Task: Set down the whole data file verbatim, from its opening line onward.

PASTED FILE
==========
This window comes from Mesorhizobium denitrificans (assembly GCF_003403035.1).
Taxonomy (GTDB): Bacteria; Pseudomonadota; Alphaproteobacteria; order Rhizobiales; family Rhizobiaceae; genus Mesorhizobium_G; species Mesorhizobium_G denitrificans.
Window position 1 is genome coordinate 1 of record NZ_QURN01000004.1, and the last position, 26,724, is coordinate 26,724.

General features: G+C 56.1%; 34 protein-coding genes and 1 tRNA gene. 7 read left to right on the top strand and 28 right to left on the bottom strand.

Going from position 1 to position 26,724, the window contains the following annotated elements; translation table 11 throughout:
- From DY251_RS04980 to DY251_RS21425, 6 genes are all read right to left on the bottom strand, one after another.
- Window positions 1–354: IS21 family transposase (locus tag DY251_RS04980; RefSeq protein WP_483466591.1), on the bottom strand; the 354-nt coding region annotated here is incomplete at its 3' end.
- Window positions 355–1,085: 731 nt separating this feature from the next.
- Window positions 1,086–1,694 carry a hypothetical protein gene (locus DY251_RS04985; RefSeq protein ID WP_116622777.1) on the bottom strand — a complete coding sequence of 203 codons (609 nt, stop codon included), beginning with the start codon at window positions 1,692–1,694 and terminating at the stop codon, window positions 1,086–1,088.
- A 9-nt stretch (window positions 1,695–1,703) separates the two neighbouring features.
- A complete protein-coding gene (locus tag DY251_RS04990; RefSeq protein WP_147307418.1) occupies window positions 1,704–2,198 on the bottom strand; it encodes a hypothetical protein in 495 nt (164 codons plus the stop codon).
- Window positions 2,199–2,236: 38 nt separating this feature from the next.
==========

This window comes from Mesorhizobium denitrificans (assembly GCF_003403035.1).
Taxonomy (GTDB): Bacteria; Pseudomonadota; Alphaproteobacteria; order Rhizobiales; family Rhizobiaceae; genus Mesorhizobium_G; species Mesorhizobium_G denitrificans.
Window position 1 is genome coordinate 1 of record NZ_QURN01000004.1, and the last position, 26,724, is coordinate 26,724.

General features: G+C 56.1%; 34 protein-coding genes and 1 tRNA gene. 7 read left to right on the top strand and 28 right to left on the bottom strand.

Going from position 1 to position 26,724, the window contains the following annotated elements; translation table 11 throughout:
- From DY251_RS04980 to DY251_RS21425, 6 genes are all read right to left on the bottom strand, one after another.
- Window positions 1–354: IS21 family transposase (locus tag DY251_RS04980; RefSeq protein WP_483466591.1), on the bottom strand; the 354-nt coding region annotated here is incomplete at its 3' end.
- Window positions 355–1,085: 731 nt separating this feature from the next.
- Window positions 1,086–1,694 carry a hypothetical protein gene (locus DY251_RS04985; RefSeq protein ID WP_116622777.1) on the bottom strand — a complete coding sequence of 203 codons (609 nt, stop codon included), beginning with the start codon at window positions 1,692–1,694 and terminating at the stop codon, window positions 1,086–1,088.
- A 9-nt stretch (window positions 1,695–1,703) separates the two neighbouring features.
- A complete protein-coding gene (locus tag DY251_RS04990; RefSeq protein WP_147307418.1) occupies window positions 1,704–2,198 on the bottom strand; it encodes a hypothetical protein in 495 nt (164 codons plus the stop codon).
- Window positions 2,199–2,236: 38 nt separating this feature from the next.